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Akita Ondo

秋田音頭

This is a piece of genre Min'yo from the Min'yo School.

History (Takahashi Yujiro):

This Japanese "rap" song unites spoken lyrics with lively dance music. Akita is renowned for its folk songs, women, mines, forests and numerous other products, often mentioned in this most thorough of local praise songs. Ono no Komachi, a 9th-century court lady, was the first famous "Akita beauty". The last verse refers to the mythological incident seen as the birth of all Japanese dance, when the sound of boisterous dancing tempted the Sun Goddess out of the cave where she had hidden, thus restoring light to the world.
The added verse, which has the ring of truth, is of the cheerily bawdy sort often sung but almost never recorded. Professionals today struggle against a lingering image of drunken partying and degeneracy. This image was only ever partly accurate, but in defense today's artists generally avoid such lyrics.

Yaatose, This is the "Akita Dance Song".
Well anyhow, please forgive me as I launch into the Ondo's nonsense.
There may be some objections from your ears, but here I go.
Akita's a fine place, full of famous spots, Number 1 in the northeast.
Mountains of ore, mountains of trees, blooming gardens with beautiful girls dancing.
You guys watching the girls dancing, don't open your mouths so wide.
It's ok now, but in spring the sparrows will build there nests there.
Akita's famous products: Hachimori butterfish, Oga yellowtail,
Noshiro lacquerware, Hiyama fermented soybeans, and Odate birchbark vessels.
Why are Akita girls so pretty? What a stupid question!
This is the birthplace of Ono no Komachi - didn't you know that?
Whatever the problems and events of the world today, dancers, just keep dancing:
at the dawn of Japanese history, at the Door of the Celestial Rock Cave,
the gods danced all night long!
(My sister and the guy next door went into a squash field for a quickie.
No paper to wipe with, so they grabbed a squash leaf-and were sore for three days.)

Akita Ondo appears on the following albums

AlbumShakuhachiKotoShamisen
Min'yo - Folk Song from Japan - Takahashi Yujiro and friends None

    This Japanese "rap" song unites spoken lyrics with lively dance music. Akita is renowned for its folk songs, women, mines, forests and numerous other products, often mentioned in this most thorough of local praise songs. Ono no Komachi, a 9th-century court lady, was the first famous "Akita beauty". The last verse refers to the mythological incident seen as the birth of all Japanese dance, when the sound of boisterous dancing tempted the Sun Goddess out of the cave where she had hidden, thus restoring light to the world.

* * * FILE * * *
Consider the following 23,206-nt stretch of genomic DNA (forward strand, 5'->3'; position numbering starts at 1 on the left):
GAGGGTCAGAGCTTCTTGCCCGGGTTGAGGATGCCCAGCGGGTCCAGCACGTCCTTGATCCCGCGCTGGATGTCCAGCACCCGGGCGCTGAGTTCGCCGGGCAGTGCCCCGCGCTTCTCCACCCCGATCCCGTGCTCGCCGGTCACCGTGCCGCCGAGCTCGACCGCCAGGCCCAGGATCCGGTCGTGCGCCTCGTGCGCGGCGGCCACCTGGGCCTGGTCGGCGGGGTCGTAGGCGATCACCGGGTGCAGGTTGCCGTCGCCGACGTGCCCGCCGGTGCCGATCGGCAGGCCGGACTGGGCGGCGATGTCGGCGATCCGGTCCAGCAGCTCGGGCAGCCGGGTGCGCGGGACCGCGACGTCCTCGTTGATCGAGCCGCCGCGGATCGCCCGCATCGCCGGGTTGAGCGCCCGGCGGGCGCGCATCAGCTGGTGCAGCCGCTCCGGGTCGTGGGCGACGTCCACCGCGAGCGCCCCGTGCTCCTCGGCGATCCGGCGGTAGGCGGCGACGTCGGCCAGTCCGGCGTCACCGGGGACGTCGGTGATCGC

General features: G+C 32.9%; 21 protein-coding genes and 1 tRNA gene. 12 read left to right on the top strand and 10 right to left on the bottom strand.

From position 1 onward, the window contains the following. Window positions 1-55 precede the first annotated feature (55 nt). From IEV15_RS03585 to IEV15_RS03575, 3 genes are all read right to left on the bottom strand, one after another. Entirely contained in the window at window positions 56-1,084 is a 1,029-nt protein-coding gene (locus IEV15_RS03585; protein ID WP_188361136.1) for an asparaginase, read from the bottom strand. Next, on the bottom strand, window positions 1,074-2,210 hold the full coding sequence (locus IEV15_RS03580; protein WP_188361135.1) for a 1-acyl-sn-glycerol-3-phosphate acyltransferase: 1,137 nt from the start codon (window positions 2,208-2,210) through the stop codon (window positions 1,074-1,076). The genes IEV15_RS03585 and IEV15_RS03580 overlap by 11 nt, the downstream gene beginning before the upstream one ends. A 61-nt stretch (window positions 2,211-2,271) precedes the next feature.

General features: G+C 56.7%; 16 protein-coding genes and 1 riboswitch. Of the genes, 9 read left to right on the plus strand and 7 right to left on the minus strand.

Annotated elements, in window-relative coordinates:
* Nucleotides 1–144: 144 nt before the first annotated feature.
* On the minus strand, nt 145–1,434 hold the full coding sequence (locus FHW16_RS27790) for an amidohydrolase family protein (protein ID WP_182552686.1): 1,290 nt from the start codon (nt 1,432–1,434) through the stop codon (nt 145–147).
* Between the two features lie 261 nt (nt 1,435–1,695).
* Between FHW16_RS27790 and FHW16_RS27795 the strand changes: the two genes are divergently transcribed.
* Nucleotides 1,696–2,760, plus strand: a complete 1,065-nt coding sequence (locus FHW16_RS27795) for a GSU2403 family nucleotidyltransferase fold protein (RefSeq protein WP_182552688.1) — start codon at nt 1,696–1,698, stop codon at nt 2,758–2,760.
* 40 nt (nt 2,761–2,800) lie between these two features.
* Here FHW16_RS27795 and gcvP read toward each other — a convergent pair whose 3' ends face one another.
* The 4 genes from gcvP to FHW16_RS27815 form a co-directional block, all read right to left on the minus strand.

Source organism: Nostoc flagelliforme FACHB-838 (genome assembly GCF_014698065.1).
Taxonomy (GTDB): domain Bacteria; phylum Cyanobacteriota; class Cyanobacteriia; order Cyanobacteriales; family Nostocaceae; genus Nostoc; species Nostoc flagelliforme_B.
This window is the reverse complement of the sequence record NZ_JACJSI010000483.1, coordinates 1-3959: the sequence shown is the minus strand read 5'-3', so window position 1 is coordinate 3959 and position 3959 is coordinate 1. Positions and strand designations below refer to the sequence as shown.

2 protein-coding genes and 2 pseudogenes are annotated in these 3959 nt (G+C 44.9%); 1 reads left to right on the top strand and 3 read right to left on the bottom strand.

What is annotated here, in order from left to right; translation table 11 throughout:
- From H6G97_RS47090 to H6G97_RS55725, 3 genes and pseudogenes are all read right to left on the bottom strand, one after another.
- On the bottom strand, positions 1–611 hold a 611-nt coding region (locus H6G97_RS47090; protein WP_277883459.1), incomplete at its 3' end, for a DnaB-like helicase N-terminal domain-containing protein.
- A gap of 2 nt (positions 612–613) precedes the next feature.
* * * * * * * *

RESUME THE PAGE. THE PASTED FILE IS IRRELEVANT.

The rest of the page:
The added verse, which has the ring of truth, is of the cheerily bawdy sort often sung but almost never recorded. Professionals today struggle against a lingering image of drunken partying and degeneracy. This image was only ever partly accurate, but in defense today's artists generally avoid such lyrics.

    Yaatose, This is the "Akita Dance Song".
    Well anyhow, please forgive me as I launch into the Ondo's nonsense.
    There may be some objections from your ears, but here I go.
    Akita's a fine place, full of famous spots, Number 1 in the northeast.
    Mountains of ore, mountains of trees, blooming gardens with beautiful girls dancing.
    You guys watching the girls dancing, don't open your mouths so wide.
    It's ok now, but in spring the sparrows will build there nests there.
    Akita's famous products: Hachimori butterfish, Oga yellowtail,
    Noshiro lacquerware, Hiyama fermented soybeans, and Odate birchbark vessels.
    Why are Akita girls so pretty? What a stupid question!
    This is the birthplace of Ono no Komachi - didn't you know that?
    Whatever the problems and events of the world today, dancers, just keep dancing:
    at the dawn of Japanese history, at the Door of the Celestial Rock Cave,
    the gods danced all night long!
    (My sister and the guy next door went into a squash field for a quickie.
    No paper to wipe with, so they grabbed a squash leaf-and were sore for three days.)

    Copyright 1999 - Dr David W. Hughes
    e-mail dh6@soas.ac.uk


The International Shakuhachi Society - 2018